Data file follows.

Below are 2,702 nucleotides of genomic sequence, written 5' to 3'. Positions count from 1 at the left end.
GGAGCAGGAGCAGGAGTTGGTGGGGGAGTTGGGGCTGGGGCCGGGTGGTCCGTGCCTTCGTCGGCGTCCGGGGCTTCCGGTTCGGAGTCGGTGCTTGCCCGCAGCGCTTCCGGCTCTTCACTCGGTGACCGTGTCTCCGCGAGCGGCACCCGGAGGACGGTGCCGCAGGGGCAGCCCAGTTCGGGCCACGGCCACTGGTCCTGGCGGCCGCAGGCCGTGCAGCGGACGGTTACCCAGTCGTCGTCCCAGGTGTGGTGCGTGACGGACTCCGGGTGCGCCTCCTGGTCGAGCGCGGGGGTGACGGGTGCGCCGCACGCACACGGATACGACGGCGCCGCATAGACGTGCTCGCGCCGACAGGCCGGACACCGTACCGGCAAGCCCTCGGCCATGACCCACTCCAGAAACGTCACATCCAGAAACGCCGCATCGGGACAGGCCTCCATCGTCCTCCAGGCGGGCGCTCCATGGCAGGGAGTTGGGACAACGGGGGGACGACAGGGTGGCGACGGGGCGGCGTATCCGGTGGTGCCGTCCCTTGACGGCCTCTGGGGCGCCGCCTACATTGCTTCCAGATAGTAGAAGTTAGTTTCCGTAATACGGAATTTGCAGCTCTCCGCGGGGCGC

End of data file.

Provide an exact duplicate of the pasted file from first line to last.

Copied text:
Below are 2,702 nucleotides of genomic sequence, written 5' to 3'. Positions count from 1 at the left end.
GGAGCAGGAGCAGGAGTTGGTGGGGGAGTTGGGGCTGGGGCCGGGTGGTCCGTGCCTTCGTCGGCGTCCGGGGCTTCCGGTTCGGAGTCGGTGCTTGCCCGCAGCGCTTCCGGCTCTTCACTCGGTGACCGTGTCTCCGCGAGCGGCACCCGGAGGACGGTGCCGCAGGGGCAGCCCAGTTCGGGCCACGGCCACTGGTCCTGGCGGCCGCAGGCCGTGCAGCGGACGGTTACCCAGTCGTCGTCCCAGGTGTGGTGCGTGACGGACTCCGGGTGCGCCTCCTGGTCGAGCGCGGGGGTGACGGGTGCGCCGCACGCACACGGATACGACGGCGCCGCATAGACGTGCTCGCGCCGACAGGCCGGACACCGTACCGGCAAGCCCTCGGCCATGACCCACTCCAGAAACGTCACATCCAGAAACGCCGCATCGGGACAGGCCTCCATCGTCCTCCAGGCGGGCGCTCCATGGCAGGGAGTTGGGACAACGGGGGGACGACAGGGTGGCGACGGGGCGGCGTATCCGGTGGTGCCGTCCCTTGACGGCCTCTGGGGCGCCGCCTACATTGCTTCCAGATAGTAGAAGTTAGTTTCCGTAATACGGAATTTGCAGCTCTCCGCGGGGCGC